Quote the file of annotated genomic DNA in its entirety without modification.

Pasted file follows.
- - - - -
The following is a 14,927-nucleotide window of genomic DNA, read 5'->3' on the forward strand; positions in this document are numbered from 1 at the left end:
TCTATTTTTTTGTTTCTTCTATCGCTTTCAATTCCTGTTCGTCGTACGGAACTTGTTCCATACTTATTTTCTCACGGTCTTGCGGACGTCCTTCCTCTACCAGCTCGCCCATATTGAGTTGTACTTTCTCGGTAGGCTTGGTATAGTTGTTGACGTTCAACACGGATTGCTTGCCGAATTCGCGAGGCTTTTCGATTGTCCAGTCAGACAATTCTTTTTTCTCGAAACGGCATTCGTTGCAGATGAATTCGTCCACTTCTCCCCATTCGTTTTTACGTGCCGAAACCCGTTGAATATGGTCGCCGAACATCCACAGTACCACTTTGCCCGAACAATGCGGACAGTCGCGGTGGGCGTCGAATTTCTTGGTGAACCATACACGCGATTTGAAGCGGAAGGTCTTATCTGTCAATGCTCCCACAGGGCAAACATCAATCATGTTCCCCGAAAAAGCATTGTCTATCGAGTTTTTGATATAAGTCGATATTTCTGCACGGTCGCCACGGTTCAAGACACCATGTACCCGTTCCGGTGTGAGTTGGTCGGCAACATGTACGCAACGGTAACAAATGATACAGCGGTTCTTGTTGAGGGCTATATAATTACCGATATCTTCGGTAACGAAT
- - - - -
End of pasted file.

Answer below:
The following is a 14,927-nucleotide window of genomic DNA, read 5'->3' on the forward strand; positions in this document are numbered from 1 at the left end:
TCTATTTTTTTGTTTCTTCTATCGCTTTCAATTCCTGTTCGTCGTACGGAACTTGTTCCATACTTATTTTCTCACGGTCTTGCGGACGTCCTTCCTCTACCAGCTCGCCCATATTGAGTTGTACTTTCTCGGTAGGCTTGGTATAGTTGTTGACGTTCAACACGGATTGCTTGCCGAATTCGCGAGGCTTTTCGATTGTCCAGTCAGACAATTCTTTTTTCTCGAAACGGCATTCGTTGCAGATGAATTCGTCCACTTCTCCCCATTCGTTTTTACGTGCCGAAACCCGTTGAATATGGTCGCCGAACATCCACAGTACCACTTTGCCCGAACAATGCGGACAGTCGCGGTGGGCGTCGAATTTCTTGGTGAACCATACACGCGATTTGAAGCGGAAGGTCTTATCTGTCAATGCTCCCACAGGGCAAACATCAATCATGTTCCCCGAAAAAGCATTGTCTATCGAGTTTTTGATATAAGTCGATATTTCTGCACGGTCGCCACGGTTCAAGACACCATGTACCCGTTCCGGTGTGAGTTGGTCGGCAACATGTACGCAACGGTAACAAATGATACAGCGGTTCTTGTTGAGGGCTATATAATTACCGATATCTTCGGTAACGAAT